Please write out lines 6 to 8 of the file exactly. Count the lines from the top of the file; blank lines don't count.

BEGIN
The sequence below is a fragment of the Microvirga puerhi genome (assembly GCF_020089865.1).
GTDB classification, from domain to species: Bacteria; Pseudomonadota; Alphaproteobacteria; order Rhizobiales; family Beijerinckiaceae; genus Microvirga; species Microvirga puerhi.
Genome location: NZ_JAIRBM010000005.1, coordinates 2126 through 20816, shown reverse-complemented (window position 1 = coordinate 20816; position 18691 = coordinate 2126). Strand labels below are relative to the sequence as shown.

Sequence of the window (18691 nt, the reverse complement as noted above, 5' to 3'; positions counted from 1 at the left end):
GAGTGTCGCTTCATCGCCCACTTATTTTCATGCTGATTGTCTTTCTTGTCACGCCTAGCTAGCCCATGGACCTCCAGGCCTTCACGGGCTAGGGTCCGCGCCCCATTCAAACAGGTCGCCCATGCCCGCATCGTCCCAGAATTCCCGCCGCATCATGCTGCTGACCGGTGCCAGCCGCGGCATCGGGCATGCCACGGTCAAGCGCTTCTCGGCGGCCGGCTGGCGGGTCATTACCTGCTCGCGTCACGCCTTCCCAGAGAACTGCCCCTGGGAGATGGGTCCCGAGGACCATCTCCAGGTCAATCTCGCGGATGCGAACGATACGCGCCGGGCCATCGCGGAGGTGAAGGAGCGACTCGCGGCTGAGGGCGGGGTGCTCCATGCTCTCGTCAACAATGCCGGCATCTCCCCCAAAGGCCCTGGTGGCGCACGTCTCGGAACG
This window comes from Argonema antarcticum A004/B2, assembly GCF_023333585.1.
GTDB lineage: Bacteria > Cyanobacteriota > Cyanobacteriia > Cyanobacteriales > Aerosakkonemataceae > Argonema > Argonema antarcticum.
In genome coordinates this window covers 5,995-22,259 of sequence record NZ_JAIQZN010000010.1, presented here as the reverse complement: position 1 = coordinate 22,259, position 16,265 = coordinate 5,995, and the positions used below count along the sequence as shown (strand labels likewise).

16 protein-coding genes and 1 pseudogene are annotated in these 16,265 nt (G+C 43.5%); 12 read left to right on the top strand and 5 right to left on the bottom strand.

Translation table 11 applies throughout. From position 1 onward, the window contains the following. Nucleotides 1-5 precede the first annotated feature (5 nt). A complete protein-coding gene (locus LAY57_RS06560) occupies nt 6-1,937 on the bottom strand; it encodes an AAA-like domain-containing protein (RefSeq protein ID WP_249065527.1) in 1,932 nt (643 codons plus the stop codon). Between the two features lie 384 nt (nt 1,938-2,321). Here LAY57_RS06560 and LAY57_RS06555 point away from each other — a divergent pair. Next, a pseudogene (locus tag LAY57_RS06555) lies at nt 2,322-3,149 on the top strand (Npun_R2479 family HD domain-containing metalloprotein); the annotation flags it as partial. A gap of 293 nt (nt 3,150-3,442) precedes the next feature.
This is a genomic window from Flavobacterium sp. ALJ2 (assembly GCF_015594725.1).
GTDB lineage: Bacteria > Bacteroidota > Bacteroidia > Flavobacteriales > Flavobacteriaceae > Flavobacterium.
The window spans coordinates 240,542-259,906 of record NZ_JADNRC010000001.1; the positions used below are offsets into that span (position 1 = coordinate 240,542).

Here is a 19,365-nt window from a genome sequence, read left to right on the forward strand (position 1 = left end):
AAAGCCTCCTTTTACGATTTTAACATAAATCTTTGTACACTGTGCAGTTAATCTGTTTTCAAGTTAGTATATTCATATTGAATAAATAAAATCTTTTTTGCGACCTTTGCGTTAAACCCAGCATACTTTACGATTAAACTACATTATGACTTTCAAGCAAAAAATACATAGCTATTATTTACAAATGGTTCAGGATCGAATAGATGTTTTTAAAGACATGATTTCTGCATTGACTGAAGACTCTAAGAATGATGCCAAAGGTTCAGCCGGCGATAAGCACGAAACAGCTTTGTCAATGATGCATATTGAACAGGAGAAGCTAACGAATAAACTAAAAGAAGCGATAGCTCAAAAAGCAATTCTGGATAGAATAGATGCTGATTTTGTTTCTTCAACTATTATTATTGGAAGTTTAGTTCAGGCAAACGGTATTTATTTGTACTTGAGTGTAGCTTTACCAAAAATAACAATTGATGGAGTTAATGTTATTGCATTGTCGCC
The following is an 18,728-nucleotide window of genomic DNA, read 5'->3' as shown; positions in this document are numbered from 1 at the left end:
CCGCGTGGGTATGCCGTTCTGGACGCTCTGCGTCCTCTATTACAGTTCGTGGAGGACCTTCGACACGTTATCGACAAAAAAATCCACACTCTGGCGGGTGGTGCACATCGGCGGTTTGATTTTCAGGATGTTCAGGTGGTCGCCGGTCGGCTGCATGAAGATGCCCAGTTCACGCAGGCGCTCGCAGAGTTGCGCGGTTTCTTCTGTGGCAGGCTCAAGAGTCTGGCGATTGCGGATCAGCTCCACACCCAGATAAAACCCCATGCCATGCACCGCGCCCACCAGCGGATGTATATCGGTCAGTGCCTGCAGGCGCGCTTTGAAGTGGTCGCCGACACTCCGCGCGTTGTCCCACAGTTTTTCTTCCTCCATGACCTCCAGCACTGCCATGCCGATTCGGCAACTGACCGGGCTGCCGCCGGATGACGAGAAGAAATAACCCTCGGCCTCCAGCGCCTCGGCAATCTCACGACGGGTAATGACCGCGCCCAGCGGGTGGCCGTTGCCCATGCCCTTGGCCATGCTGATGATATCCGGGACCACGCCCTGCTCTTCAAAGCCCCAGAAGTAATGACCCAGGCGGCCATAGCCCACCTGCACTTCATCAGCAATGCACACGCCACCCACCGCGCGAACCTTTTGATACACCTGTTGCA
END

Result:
This window comes from Argonema antarcticum A004/B2, assembly GCF_023333585.1.
GTDB lineage: Bacteria > Cyanobacteriota > Cyanobacteriia > Cyanobacteriales > Aerosakkonemataceae > Argonema > Argonema antarcticum.
In genome coordinates this window covers 5,995-22,259 of sequence record NZ_JAIQZN010000010.1, presented here as the reverse complement: position 1 = coordinate 22,259, position 16,265 = coordinate 5,995, and the positions used below count along the sequence as shown (strand labels likewise).